Also in the touring company is MiG Ayesa, playing the part of rocker Stacee Jax, lead singer of the band Arsenal. Like Constantine, MiG emerged onto the American music scene as a result of an appearance on TV reality competition. In his case, the show was “Rockstar:INXS”, where he finished third. I spoke with MiG last week (you can read the interview here), and he told me he tried to bring a sense of likeability to Stacee – to compliment the character’s full-on rock star attitude. I have to say, he nailed it on both counts. MiG’s Stacee exudes the sense of confidence and entitlement you would expect to see from an out of control rock star. (As soon as I saw him bouncing peanuts into his mouth off a stripper’s scantily clad posterior, I knew his performance was going to be something special).
At the same time, as Stacee’s career disintegrates before our eyes, you can see the confusion and disbelief that his pampered existence could ever come to an end. In many ways, MiG brings a sense that Stacee is just a spoiled little boy somewhere deep down inside (a dysfunctional and clueless little boy with a thing for llama’s, but a boy nonetheless). When Stacee comes under Lonny’s spell during the final number and makes peace with Drew – you believe it. It doesn’t feel forced, and you find yourself liking him – just a little bit.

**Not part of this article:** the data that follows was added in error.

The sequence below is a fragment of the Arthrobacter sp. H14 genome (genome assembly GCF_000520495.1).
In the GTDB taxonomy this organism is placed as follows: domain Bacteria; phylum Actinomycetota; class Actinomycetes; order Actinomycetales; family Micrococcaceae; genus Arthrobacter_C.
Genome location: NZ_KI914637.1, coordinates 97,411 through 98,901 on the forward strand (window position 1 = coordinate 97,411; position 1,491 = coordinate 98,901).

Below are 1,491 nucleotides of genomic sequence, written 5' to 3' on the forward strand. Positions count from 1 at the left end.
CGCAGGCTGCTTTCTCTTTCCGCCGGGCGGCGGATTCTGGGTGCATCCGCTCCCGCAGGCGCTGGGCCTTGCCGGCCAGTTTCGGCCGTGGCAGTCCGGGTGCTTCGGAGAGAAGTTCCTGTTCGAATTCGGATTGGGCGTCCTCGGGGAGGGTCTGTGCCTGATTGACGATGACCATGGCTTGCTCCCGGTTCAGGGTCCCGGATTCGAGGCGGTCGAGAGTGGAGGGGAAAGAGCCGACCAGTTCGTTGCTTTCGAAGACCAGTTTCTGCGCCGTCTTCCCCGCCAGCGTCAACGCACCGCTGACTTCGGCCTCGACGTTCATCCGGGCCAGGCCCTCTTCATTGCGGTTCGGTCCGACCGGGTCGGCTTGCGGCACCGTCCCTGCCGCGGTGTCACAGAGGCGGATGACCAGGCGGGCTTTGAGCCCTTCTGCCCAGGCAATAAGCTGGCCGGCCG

Overall, the touring company does a wonderful job with “Rock of Ages”. Travis Walker’s performance as Franz is both funny and flamboyantly German. His Richard Simmons inspired confrontation with his father provides one of the most crowd-pleasing highpoints of the performance. Another standout is Teresa Stanley as Mother. Not one of the focal characters in the show, she still plays a vital role in the development of Sherrie. When Mother tells Sherrie about her past experiences in LA and opens the cast’s version of “Every Rose Has It’s Thorn” – you can hear a pin drop. Her voice is rich and smoky, and provides a mature counterpoint to the young love Drew and Sherrie are working their way through.
If I have any complaints about the show, I would offer two observations. First, Nick Cordero as Dennis Dupree is one of the weaker singers in the show. His characterization of Dennis is fine and his acting is enjoyable – but his singing is a barrier to truly connecting with the audience. His growling delivery makes it tough to find the melody in many of his numbers, and detracts from his work with the ensemble. In particular, Dennis’ duet with Lonny on “Can’t Fight This Feeling” lacks the emotional punch, and subsequent comedic impact I loved in the Broadway production. (You can read my review of the Broadway show here.)